September 4, 2009. Kerosene has emerged a “huge concern” for the public sector oil refining companies and now accounts for over 25 per cent of the projected fuel losses of Rs450bn this year. Liquefied petroleum gas (LPG), better known as cooking gas, has also seen its projected losses soar to Rs116bn while in terms of per cylinder, this is closer to Rs 159. As in the case of kerosene, the apprehension stems from the fact that world prices could firm-up which may put further pressure on the companies’ bottomlines. Diesel follows in the third position with losses of Rs107bn with added concerns that its consumption has been on the rise lately thanks to greater use in generator sets. Hence, even though the oil companies lose just a little over Rs 3 per litre in the retail business, they are constantly walking the tightrope on diesel because there is no telling when demand will shoot through the roof.  Indian Oil Corp, (IOC), Bharat Petroleum Corp. (BPCL) and Hindustan Petroleum Corp. (HPCL) may lose Rs500bn in the financial year ending March 2010 after selling fuels at subsidized rates. The public sector refiners are reportedly losing Rs4 on every liter of petrol sold, Rs2 on every liter of diesel sold, Rs16 a liter of kerosene and Rs150 on every bottle of cooking gas. The industry would lose around Rs500bn in FY10 out of which Rs300bn would be on account of selling kerosene and LPG at subsidised rates. IOC is expecting to get oil bonds worth Rs60bn from the Finance Ministry.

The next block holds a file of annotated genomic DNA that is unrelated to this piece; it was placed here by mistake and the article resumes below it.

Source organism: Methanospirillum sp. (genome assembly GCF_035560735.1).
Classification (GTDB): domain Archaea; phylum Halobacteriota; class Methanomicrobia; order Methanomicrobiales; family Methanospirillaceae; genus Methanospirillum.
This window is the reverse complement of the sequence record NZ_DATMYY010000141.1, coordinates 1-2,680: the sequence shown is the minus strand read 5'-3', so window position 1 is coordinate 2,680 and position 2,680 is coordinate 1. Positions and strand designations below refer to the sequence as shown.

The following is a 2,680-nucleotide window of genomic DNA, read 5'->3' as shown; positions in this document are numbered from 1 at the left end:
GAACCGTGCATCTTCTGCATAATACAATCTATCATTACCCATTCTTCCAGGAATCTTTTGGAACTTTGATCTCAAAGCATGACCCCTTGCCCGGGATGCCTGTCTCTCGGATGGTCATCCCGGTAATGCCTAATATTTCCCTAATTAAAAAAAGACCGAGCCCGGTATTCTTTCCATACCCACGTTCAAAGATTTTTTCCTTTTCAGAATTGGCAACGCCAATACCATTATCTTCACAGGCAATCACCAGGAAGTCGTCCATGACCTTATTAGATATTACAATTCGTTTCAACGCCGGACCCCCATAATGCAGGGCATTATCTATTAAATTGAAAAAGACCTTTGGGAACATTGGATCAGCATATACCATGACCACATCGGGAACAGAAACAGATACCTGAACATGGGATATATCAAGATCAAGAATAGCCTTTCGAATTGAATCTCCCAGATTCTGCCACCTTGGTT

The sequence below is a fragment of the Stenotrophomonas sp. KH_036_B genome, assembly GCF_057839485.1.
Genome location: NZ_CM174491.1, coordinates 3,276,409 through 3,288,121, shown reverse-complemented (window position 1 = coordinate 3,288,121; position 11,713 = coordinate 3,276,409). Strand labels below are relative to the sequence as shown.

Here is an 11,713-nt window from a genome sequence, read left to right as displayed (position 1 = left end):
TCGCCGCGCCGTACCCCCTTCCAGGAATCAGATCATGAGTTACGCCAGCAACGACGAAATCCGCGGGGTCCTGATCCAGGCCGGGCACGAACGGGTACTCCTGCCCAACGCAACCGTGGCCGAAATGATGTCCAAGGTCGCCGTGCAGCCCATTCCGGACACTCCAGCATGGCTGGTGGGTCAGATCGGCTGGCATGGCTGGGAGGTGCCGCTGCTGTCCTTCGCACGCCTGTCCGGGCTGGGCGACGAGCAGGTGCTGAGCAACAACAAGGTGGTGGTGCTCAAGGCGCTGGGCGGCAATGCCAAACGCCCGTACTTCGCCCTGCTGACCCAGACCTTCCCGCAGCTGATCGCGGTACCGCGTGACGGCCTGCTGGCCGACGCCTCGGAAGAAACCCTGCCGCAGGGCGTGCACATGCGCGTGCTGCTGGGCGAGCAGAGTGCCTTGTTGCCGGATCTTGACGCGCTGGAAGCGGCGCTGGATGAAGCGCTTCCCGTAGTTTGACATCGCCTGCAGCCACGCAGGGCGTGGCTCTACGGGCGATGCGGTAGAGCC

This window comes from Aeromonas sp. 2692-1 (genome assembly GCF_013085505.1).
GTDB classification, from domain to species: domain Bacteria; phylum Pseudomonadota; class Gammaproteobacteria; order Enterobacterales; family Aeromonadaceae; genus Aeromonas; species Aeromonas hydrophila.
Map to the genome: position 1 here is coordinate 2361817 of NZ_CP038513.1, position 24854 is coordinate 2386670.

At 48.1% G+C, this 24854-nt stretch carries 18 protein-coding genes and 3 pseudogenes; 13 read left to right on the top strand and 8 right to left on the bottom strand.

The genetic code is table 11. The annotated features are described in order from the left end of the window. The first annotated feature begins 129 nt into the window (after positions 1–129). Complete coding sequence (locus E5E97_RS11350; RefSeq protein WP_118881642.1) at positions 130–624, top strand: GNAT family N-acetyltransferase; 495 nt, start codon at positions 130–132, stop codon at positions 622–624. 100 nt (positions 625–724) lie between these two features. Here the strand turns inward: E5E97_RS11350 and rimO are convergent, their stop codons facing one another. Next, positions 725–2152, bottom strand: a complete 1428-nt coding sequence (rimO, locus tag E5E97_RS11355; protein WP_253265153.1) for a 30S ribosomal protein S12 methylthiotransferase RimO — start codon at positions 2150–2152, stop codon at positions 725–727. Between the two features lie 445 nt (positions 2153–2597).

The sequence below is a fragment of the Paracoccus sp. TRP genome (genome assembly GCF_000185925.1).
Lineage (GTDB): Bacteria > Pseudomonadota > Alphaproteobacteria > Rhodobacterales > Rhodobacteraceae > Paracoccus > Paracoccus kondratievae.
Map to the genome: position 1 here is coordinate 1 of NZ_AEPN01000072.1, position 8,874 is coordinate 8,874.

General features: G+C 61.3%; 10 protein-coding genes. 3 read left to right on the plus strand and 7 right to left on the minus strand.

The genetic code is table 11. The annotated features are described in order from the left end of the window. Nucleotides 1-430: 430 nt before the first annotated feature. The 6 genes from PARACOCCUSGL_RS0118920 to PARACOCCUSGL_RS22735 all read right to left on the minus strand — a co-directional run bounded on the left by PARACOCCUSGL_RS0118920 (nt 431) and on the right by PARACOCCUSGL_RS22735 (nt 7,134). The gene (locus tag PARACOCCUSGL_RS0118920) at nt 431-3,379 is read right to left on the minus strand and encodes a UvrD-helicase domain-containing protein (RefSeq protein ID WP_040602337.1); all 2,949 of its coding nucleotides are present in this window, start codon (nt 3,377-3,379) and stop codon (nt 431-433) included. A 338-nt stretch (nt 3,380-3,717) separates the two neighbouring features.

BPCL may shut sulfer unit at Mumbai for 2 months

September 3, 2009. BPCL plans to partially shut its crude-oil processing plant in Mumbai in October for nearly 2 months to upgrade equipment that produces cleaner-burning fuels. The company plans to close a unit that reduces sulfur content in gasoline and diesel for an upgrade to produce fuels that meet Euro III and Euro IV specifications.